Investing in Our Kids. Should we give our children financial advice?


When we give children financial advice, what are we really teaching them?

by Maria Laurino

August 6, 2009



With our economy in a major meltdown, it’s no surprise that we’re being bombarded with advice about our personal finances. But in the past year, the emphasis of that advice has made a surprising shift: the media, schools and banks are all telling us that we need to teach our young children about money, before it’s too late.

Take “Fiscal Fitness,” a course for grade school children which teaches those “as young as eight the nuts and bolts of money management”: a former banker brings her multi-slotted piggy bank into classrooms to instruct children on financial skills like saving and investing. Or the newest attraction at Epcot Center, “The Great Piggy Bank Adventure,” a series of games in which players, guided by a talking piggy bank, “move levers to ride the currents and capture falling coins before they’ve been reduced in value by the evil wolf and his sinister inflation machine.” (This attraction is sponsored by investment firm T. Rowe Price; the bank ING is also getting into the action with its newly launched gaming website for kids, “Planet Orange.”) One recent news segment showed six-year-olds writing checks and swiping credit cards in an updated version of the classic board game Monopoly, which now comes with its own credit card machine. Is this how we teach our children well? At four they learn to wipe, at six to swipe?

I remember my first hesitation about introducing the concept of money to our son. As a two-year-old he was given a “dinosaur bank” as a birthday present. The mother handed the gift to me saying, “My kids just love watching the money go down and build up.” Our son would feed change into the blue mouth of the dinosaur. Each penny, nickel, dime, and quarter clanked its way down a long wooden neck carved like a corkscrew until reaching the plastic globe belly with a triumphal ping. The belly grew bigger as the loose change accumulated, and only a screwdriver could open the bank. The money was elusive – seductively piling up and ultimately out of reach.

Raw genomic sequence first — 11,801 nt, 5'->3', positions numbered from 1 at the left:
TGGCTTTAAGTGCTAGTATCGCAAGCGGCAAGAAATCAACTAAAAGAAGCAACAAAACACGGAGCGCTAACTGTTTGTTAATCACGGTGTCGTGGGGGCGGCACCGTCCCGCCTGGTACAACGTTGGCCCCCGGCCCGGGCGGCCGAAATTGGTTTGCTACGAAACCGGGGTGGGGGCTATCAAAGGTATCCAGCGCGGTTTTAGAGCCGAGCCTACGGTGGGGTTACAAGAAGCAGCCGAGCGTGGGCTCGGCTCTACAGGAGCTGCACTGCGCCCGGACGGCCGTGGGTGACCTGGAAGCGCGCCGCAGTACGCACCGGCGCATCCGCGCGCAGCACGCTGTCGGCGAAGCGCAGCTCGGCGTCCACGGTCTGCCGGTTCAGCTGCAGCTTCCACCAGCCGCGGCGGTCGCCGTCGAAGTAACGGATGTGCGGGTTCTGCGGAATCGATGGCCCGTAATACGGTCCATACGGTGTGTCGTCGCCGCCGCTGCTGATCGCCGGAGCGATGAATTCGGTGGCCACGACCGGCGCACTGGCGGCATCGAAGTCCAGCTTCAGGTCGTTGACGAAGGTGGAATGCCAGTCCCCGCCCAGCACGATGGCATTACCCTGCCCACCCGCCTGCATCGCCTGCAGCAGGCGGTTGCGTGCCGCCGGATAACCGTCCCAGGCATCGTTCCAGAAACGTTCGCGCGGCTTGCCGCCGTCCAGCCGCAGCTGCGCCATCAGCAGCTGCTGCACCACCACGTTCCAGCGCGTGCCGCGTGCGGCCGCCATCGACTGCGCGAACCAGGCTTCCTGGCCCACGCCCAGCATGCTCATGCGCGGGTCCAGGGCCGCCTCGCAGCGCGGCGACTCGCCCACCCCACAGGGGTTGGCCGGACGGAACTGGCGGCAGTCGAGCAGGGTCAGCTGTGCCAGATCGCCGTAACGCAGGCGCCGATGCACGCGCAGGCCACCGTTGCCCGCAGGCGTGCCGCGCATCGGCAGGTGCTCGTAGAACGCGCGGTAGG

I didn’t want my son to horde his money, savoring the pile at first, and then longing for all that change to buy some toy he had in mind. I felt that once such a mindset developed and the belly of the beast was finally opened to let the change flow out, no toy would ever compensate for the empty feeling he would have staring at the penniless plastic globe in the belly of the dino.

So I made a simple rule. Every Christmas season we would open the bank, count the coins, and put them into individual paper rolls – the most fun activity – in order to cash them at the bank. Then we’d donate half the money to our local soup kitchen and my son could have the rest to either spend or put in a savings account. Once we established that dino helped to create our holiday soup kitchen project, I felt better about its trickle-down neck, perhaps an intuitive reaction to my aversion to trickle-down theories.

The idea that we should teach young children more about finance and credit in a money-fixated culture seems to me like helping a shipwrecked passenger in the middle of the Atlantic by tossing out a noodle from the swimming pool. If we weren’t so obsessed with individuals making as much money as possible – rather than acting collectively to help improve the lot of the community – we might not be in the predicament we are today. So why not use the short and elusive time of childhood to teach the great virtues, not the little ones?